In insects, which came first: the stinger or the venom?
While arachnids like scorpions often steal the spotlight, Arizona is home to many stinging insects as well, including honey bees, velvet ants and tarantula hawks.
But which came first: The stinger or the venom?
A new paper in the journal BMC Biology might have the answer.
The study looked at hymenoptera, a diverse order of vital insects that is rife with stinging species.
Researchers began by isolating 12 families of proteins and enzymes found in most if not all hymenopteran venoms.
When they traced the ingredients’ heredity using genomic analysis and machine learning, they found many related genes occurred across the hymenoptera.
That suggests that insects share a common venomous ancestor that lived before hymenopterans developed stingers, and weakens the argument that venoms evolved independently in different insect subgroups.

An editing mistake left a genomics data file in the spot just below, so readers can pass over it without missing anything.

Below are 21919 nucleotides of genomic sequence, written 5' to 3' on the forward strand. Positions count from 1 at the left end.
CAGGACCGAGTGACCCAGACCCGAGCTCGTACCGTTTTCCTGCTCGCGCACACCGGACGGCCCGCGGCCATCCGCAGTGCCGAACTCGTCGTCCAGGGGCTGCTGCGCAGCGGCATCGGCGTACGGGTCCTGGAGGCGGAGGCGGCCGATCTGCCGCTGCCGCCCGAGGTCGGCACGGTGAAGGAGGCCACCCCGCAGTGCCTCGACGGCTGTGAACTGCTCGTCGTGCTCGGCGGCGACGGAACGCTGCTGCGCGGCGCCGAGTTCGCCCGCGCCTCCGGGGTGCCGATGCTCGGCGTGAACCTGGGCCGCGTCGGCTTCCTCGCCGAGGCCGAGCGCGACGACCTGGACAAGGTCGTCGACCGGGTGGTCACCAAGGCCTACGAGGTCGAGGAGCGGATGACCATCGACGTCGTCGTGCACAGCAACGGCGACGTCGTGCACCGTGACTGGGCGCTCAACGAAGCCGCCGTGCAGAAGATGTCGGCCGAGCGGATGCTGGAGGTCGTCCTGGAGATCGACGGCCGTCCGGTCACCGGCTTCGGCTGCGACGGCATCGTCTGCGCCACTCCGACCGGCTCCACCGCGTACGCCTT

Today, some stingless hymenoptera sport other tools for delivering biochemicals to a target. Parasitic sawflies, for example, inject substances during egg-laying that alter their host plant’s physiology. They do so via their ovipositor, a tubular or needle-like organ some insects use to lay eggs.
Many stingers likely originated as ovipositors.